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Economy in tailspin…doing very badly, says Nobel laureate Abhijit Banerjee

Abhijit Banerjee has repeatedly expressed concern over the slowing growth of the Indian economy, saying it was time India stopped worrying about monetary stability and started worrying a little more about demand.

ET Bureau|
Updated: Oct 16, 2019, 09.55 AM IST
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“The Indian economy is going into a tailspin; it is the time when you don’t worry so much about monetary stability and you worry a little bit more about demand,” Banerjee said.
NEW DELHI: Sandwiched between the World Bank and International Monetary Fund reducing India’s FY20 growth estimates was the Nobel Economics Prize for Indian-American Abhijit Banerjee — who shared the award with Esther Duflo and Michael Kremer — and the media interaction following the Nobel announcement in which Banerjee’s key observation on India’s economy was that it’s in a “tailspin” and “doing very badly”.

The government’s main focus has to be on reviving demand, the Nobel Laureate said, responding to questions on India’s economy, adding that worries about monetary balance should take a back seat.

“The Indian economy is going into a tailspin; it is the time when you don’t worry so much about monetary stability and you worry a little bit more about demand,” Banerjee said at a press conference at the Massachusetts Institute of Technology. “I think demand is a huge problem right now in the economy.”

‘Fight Over Data’
He said the country’s economy is “doing very badly” even as the government has started to recognise that there’s a problem. “There is an enormous fight going on in India about which data is right and the government has a particular view…all data that is inconvenient to it is wrong,” Banerjee said.

“But, nonetheless…I think even the government is increasingly recognising that there is a problem. So, the economy is slowing very fast. How fast, we don’t know — there is this dispute about data — but I think fast.”

Referring to the numbers put out by the National Sample Survey, which come out every 1.5 years and give estimates about the average consumption in urban and rural areas, he said, “…we see in that…between 2014-15 and 2017-18, that number (consumption figure) has slightly gone down. And that’s the first time such a thing has happened in many, many years. So, that’s a very glaring warning sign."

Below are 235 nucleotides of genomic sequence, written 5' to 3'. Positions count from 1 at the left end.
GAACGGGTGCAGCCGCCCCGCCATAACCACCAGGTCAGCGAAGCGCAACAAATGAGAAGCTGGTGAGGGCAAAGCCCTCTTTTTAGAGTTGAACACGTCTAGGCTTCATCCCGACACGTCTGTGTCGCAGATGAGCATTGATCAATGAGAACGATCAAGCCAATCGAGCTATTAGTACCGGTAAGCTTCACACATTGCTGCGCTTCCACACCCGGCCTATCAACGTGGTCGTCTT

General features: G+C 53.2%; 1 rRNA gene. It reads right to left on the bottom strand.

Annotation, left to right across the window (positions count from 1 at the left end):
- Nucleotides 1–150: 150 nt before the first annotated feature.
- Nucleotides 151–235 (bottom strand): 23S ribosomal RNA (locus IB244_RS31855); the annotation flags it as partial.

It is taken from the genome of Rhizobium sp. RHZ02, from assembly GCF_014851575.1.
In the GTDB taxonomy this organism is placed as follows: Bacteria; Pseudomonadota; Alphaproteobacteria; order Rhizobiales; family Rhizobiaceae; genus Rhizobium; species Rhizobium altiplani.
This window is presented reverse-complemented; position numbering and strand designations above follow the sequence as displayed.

The government has a large deficit but right now it’s sort of at least aiming to please everybody by pretending to hold to some budgetary targets and monetary targets, Banerjee said.

He said he does not know exactly what to do. “That’s a statement not about what will work in the future but about what’s going on now-...that I’m entitled to have an opinion about,” he said.

Both the Bank and the Fund, in commentary alongside their downsized growth estimates, have said the main policy challenge for the country is to address the sources of softening private consumption as well as address problems behind weak investment sentiments.

Finance minister Nirmala Sitharaman had last week evaded a direct reply to a question on whether the government accepts there is an economic slowdown, and had said the government is giving relief to all sectors which need help.

Over the last one month, the government has announced several measures, including reduction in corporate tax rates and asking banks to organise loan disbursals. The government has said disbursals crossed Rs 80,000 crore in nine days.

Reserve Bank of India has cumulatively lowered the repo rate, or the rate at which it lends money to commercial banks, by 135 basis points since January with the latest 25 bps cut coming on October 4.

The central bank has also slashed its growth forecast for the country to 6.1% for 2019-20 from the 6.9% forecast in August, noting that the “continuing slowdown warrants intensified efforts to restore the growth momentum”.

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